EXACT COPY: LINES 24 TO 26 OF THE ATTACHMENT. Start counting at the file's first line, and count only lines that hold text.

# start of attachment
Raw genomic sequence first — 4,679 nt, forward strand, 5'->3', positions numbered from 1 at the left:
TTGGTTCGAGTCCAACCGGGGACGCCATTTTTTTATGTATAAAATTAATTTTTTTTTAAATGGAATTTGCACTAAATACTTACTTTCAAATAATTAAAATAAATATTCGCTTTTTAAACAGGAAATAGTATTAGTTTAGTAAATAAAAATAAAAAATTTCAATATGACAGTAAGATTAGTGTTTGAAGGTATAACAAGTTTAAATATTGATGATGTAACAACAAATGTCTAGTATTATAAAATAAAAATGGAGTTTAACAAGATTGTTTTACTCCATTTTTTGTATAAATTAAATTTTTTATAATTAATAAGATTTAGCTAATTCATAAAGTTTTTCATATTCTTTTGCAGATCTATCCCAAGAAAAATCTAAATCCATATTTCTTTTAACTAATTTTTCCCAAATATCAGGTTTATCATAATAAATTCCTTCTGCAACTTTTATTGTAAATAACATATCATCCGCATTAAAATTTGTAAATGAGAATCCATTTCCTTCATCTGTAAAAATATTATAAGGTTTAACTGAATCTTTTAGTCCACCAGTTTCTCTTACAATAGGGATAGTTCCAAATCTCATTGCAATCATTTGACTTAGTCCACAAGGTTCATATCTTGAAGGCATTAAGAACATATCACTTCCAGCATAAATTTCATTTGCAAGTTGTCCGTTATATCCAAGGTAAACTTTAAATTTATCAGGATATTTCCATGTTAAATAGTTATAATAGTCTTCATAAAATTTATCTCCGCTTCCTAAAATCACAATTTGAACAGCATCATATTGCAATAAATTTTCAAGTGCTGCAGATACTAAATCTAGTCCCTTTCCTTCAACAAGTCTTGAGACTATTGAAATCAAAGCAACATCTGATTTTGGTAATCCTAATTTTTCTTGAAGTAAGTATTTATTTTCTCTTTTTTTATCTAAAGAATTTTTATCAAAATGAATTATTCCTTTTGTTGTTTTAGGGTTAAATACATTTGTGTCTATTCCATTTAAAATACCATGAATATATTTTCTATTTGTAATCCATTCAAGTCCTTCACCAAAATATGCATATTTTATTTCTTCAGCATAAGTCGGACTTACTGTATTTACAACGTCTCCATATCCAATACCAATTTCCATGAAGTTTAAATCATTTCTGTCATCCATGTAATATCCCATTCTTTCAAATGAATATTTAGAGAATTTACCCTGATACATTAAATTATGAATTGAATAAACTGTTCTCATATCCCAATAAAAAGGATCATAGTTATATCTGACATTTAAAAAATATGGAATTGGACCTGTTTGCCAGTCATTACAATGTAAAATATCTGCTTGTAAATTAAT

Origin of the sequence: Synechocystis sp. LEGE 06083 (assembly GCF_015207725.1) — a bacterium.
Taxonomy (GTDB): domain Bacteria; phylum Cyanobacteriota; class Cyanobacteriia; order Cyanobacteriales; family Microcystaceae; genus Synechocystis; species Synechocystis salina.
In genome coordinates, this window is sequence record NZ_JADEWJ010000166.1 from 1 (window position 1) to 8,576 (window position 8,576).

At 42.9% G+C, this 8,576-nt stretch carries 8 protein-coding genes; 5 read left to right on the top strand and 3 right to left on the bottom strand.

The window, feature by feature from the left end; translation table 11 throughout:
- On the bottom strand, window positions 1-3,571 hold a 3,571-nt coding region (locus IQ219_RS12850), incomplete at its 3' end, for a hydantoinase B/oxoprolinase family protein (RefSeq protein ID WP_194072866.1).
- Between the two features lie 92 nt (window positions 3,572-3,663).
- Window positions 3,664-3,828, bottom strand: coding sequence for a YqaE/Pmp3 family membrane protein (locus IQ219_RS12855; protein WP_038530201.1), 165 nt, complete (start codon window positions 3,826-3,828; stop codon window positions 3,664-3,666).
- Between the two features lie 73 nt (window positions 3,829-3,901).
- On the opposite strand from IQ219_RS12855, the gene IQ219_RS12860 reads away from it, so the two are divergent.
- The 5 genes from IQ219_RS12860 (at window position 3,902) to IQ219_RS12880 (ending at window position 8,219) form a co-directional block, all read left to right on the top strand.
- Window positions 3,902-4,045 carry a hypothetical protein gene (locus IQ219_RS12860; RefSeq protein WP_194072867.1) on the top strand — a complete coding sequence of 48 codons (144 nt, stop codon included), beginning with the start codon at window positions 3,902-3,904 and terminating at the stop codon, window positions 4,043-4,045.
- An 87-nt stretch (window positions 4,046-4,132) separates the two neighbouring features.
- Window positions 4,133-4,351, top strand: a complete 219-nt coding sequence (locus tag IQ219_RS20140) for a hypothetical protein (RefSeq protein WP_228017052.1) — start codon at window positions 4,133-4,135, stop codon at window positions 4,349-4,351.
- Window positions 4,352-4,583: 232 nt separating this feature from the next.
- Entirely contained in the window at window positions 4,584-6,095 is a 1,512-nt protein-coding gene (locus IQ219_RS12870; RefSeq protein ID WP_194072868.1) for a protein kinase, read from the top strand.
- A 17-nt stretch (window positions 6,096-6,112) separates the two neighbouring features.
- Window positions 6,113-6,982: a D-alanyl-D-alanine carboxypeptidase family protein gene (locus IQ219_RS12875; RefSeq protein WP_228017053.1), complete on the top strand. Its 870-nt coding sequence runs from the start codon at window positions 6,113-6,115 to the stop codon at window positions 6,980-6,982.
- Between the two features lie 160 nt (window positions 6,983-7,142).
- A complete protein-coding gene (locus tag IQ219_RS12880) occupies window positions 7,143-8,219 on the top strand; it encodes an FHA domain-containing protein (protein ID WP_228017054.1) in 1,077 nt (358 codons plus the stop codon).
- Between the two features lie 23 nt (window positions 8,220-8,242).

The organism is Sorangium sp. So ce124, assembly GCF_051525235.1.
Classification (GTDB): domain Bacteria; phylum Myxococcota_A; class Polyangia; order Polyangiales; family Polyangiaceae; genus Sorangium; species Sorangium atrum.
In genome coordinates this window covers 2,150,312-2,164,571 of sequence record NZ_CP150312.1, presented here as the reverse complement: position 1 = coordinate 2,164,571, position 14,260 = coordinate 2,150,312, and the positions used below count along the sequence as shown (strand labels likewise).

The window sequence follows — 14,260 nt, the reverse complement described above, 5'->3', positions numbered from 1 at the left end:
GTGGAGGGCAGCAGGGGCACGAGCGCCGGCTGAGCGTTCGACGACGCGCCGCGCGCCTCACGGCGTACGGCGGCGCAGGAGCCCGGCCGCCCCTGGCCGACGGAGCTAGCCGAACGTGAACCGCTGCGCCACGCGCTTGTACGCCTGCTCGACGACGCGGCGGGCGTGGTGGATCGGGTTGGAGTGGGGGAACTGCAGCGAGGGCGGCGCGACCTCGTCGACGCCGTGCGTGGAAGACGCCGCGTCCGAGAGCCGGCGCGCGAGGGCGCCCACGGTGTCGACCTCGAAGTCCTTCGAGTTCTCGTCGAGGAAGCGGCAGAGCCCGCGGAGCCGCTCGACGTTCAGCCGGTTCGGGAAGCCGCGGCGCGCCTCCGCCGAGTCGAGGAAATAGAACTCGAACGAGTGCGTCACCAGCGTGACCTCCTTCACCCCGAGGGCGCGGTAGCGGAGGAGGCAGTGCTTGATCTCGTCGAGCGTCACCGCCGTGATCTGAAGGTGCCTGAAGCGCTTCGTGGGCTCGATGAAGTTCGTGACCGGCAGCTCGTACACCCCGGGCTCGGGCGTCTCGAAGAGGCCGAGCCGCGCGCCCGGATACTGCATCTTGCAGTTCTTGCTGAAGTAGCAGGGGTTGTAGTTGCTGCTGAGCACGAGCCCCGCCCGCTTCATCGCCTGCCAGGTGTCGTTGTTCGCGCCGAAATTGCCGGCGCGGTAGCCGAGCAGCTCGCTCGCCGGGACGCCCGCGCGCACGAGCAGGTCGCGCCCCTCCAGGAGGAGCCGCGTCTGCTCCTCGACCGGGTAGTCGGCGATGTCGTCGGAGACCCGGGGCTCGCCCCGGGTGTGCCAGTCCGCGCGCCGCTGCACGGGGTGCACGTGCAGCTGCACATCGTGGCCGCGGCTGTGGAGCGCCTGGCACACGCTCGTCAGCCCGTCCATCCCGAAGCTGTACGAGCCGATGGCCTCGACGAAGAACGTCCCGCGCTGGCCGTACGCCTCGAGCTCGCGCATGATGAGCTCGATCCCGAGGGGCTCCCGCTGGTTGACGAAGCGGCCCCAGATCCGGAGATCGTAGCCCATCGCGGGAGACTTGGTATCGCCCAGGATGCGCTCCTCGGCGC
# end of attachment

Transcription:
The organism is Sorangium sp. So ce124, assembly GCF_051525235.1.
Classification (GTDB): domain Bacteria; phylum Myxococcota_A; class Polyangia; order Polyangiales; family Polyangiaceae; genus Sorangium; species Sorangium atrum.
In genome coordinates this window covers 2,150,312-2,164,571 of sequence record NZ_CP150312.1, presented here as the reverse complement: position 1 = coordinate 2,164,571, position 14,260 = coordinate 2,150,312, and the positions used below count along the sequence as shown (strand labels likewise).